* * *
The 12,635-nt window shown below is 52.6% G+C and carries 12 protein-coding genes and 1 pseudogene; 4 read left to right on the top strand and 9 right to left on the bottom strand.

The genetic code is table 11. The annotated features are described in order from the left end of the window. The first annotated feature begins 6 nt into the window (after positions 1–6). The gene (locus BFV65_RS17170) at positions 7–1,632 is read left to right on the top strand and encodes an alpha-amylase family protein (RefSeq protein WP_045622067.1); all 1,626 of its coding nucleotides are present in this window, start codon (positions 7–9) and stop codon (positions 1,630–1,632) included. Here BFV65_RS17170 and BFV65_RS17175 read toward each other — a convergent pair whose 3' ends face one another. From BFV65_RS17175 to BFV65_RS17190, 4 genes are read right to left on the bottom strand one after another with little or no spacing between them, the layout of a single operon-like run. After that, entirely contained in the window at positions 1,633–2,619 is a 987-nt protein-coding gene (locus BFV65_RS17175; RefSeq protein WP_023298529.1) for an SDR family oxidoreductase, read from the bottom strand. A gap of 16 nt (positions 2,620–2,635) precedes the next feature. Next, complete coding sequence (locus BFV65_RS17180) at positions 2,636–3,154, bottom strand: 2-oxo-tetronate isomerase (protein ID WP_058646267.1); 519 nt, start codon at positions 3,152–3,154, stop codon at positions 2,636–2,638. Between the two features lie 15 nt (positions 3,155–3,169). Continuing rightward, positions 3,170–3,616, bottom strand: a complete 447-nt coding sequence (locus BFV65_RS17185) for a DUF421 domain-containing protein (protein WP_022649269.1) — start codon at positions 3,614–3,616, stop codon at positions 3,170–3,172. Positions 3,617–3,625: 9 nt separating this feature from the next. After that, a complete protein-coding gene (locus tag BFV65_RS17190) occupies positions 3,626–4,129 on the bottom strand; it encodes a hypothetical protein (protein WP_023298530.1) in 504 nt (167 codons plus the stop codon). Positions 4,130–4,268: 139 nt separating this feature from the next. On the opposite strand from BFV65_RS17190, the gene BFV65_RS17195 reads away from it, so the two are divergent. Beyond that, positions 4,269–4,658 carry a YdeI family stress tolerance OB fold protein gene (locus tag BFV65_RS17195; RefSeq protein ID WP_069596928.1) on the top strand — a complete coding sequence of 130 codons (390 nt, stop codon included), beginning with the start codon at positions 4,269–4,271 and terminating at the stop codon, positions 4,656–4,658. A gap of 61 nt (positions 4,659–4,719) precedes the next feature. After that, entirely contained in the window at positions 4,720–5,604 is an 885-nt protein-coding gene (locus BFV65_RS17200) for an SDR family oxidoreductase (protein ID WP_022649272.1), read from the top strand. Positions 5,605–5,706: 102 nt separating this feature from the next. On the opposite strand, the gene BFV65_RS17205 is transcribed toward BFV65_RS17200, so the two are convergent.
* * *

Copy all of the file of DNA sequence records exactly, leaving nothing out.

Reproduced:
The 12,635-nt window shown below is 52.6% G+C and carries 12 protein-coding genes and 1 pseudogene; 4 read left to right on the top strand and 9 right to left on the bottom strand.

The genetic code is table 11. The annotated features are described in order from the left end of the window. The first annotated feature begins 6 nt into the window (after positions 1–6). The gene (locus BFV65_RS17170) at positions 7–1,632 is read left to right on the top strand and encodes an alpha-amylase family protein (RefSeq protein WP_045622067.1); all 1,626 of its coding nucleotides are present in this window, start codon (positions 7–9) and stop codon (positions 1,630–1,632) included. Here BFV65_RS17170 and BFV65_RS17175 read toward each other — a convergent pair whose 3' ends face one another. From BFV65_RS17175 to BFV65_RS17190, 4 genes are read right to left on the bottom strand one after another with little or no spacing between them, the layout of a single operon-like run. After that, entirely contained in the window at positions 1,633–2,619 is a 987-nt protein-coding gene (locus BFV65_RS17175; RefSeq protein WP_023298529.1) for an SDR family oxidoreductase, read from the bottom strand. A gap of 16 nt (positions 2,620–2,635) precedes the next feature. Next, complete coding sequence (locus BFV65_RS17180) at positions 2,636–3,154, bottom strand: 2-oxo-tetronate isomerase (protein ID WP_058646267.1); 519 nt, start codon at positions 3,152–3,154, stop codon at positions 2,636–2,638. Between the two features lie 15 nt (positions 3,155–3,169). Continuing rightward, positions 3,170–3,616, bottom strand: a complete 447-nt coding sequence (locus BFV65_RS17185) for a DUF421 domain-containing protein (protein WP_022649269.1) — start codon at positions 3,614–3,616, stop codon at positions 3,170–3,172. Positions 3,617–3,625: 9 nt separating this feature from the next. After that, a complete protein-coding gene (locus tag BFV65_RS17190) occupies positions 3,626–4,129 on the bottom strand; it encodes a hypothetical protein (protein WP_023298530.1) in 504 nt (167 codons plus the stop codon). Positions 4,130–4,268: 139 nt separating this feature from the next. On the opposite strand from BFV65_RS17190, the gene BFV65_RS17195 reads away from it, so the two are divergent. Beyond that, positions 4,269–4,658 carry a YdeI family stress tolerance OB fold protein gene (locus tag BFV65_RS17195; RefSeq protein ID WP_069596928.1) on the top strand — a complete coding sequence of 130 codons (390 nt, stop codon included), beginning with the start codon at positions 4,269–4,271 and terminating at the stop codon, positions 4,656–4,658. A gap of 61 nt (positions 4,659–4,719) precedes the next feature. After that, entirely contained in the window at positions 4,720–5,604 is an 885-nt protein-coding gene (locus BFV65_RS17200) for an SDR family oxidoreductase (protein ID WP_022649272.1), read from the top strand. Positions 5,605–5,706: 102 nt separating this feature from the next. On the opposite strand, the gene BFV65_RS17205 is transcribed toward BFV65_RS17200, so the two are convergent.